Research Question #2: Is there a difference in fifth grade mean math achievement scale scores on the 2010 CRCT among students who received instruction in departmentalized set tings as opposed to those who received instruction in traditional settings?

Hypothesis #2: There is a statistically significant difference in students’ fifth grade mean math achievement scale scores as measured by the 2010 CRCT based on organizational str ucture (traditional vs. departmentalized) when 2008 math CRCT scores are used as a covariate.

Null Hypothesis 2 - H 02 : There is no statistically significant difference in students’ fifth grade mean math achievement scale scores as measured by the 2010 CRCT b ased on organizational structure (traditional vs. departmentalized) when 2008 math CRCT scores are used as a covariate.

Identification of Variables

For the purpose of this study , the terms departmentalized and traditional

classroom structures were identifi ed using concepts agreed upon by researchers and authors of current literature. In the departmentalized setting, teachers teach in their area of specialization and students move from one classroom to another for instruction. In this setting students have more than one teacher for core subjects and each teacher is responsible for a specific subject or group of subjects (Chan & Jarman, 2004; Chang et

20

al., 2008; Contreras, 2009; Delviscio & Muffs, 2007; Des Moines Public Schools, 1989; Dropsey, 2004; Hampton , 2007; Hood, 2009; McGrath & Rust, 2002; McPartland, 1987; Moore, 2008; Parkay & Stanford, 2007). There are many variations of the departmentalized setting, but it is agreed upon that a traditional classroom setting is one where a single teacher is respo nsible for all core content areas for a particular group of students for the entire school year (Chan & Jarman, 2004; Chang et al., 2008; Dropsey, 2004; Gerretson et al., 2008; Hood, 2010; McGrath & Rust, 2002; McPartland, 1987; Moore, 2008; Reys & Fennell , 2003; Sowers, 1968).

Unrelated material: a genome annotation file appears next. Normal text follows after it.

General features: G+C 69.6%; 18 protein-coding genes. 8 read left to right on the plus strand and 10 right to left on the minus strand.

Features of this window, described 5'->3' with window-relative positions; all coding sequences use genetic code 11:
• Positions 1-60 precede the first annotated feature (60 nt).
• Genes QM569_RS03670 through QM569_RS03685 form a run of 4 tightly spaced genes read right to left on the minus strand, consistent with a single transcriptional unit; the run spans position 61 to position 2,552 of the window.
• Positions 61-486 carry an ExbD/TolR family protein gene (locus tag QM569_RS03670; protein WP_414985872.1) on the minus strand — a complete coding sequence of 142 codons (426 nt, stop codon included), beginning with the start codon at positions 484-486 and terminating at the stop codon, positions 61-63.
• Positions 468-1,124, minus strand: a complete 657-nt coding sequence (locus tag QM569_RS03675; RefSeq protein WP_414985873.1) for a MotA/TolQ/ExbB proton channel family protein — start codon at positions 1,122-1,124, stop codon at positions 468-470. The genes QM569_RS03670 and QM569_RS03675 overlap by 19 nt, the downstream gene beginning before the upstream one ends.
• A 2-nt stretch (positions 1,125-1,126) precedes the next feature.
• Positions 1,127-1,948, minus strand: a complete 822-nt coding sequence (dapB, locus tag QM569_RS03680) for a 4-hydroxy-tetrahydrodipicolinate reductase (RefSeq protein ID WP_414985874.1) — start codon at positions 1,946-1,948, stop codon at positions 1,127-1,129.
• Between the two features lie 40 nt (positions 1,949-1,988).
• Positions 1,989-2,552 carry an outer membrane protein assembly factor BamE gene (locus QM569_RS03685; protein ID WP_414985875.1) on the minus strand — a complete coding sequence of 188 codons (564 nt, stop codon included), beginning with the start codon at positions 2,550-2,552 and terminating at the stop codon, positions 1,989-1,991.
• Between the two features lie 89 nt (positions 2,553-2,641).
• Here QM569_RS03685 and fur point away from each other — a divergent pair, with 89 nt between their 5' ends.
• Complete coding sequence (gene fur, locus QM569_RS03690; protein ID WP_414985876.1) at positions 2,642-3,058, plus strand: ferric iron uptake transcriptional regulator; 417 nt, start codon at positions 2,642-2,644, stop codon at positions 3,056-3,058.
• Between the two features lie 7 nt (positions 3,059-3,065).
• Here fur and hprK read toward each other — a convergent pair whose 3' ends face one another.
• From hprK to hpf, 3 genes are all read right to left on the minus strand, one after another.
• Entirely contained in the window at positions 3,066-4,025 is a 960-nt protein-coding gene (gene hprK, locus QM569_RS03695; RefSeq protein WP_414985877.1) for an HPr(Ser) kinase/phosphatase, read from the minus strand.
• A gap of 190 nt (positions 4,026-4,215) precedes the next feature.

R eading achievement as measured by the Georgia CRCT was

the first depen dent variable in the study . M ath achievement as measured by the Georgia CRCT

was the second dependent variable . All fifth grade students in Georgia take the CR CT each spring. The CRCT measure s what is taught in Georgia public schools at each specific grade level (Georgia Department of Education, 2010b). The primary purpose of the CRCT is to provide a valid measure of the quality of educational services provide d throughout the state (G eorgia Department of Education, 2011).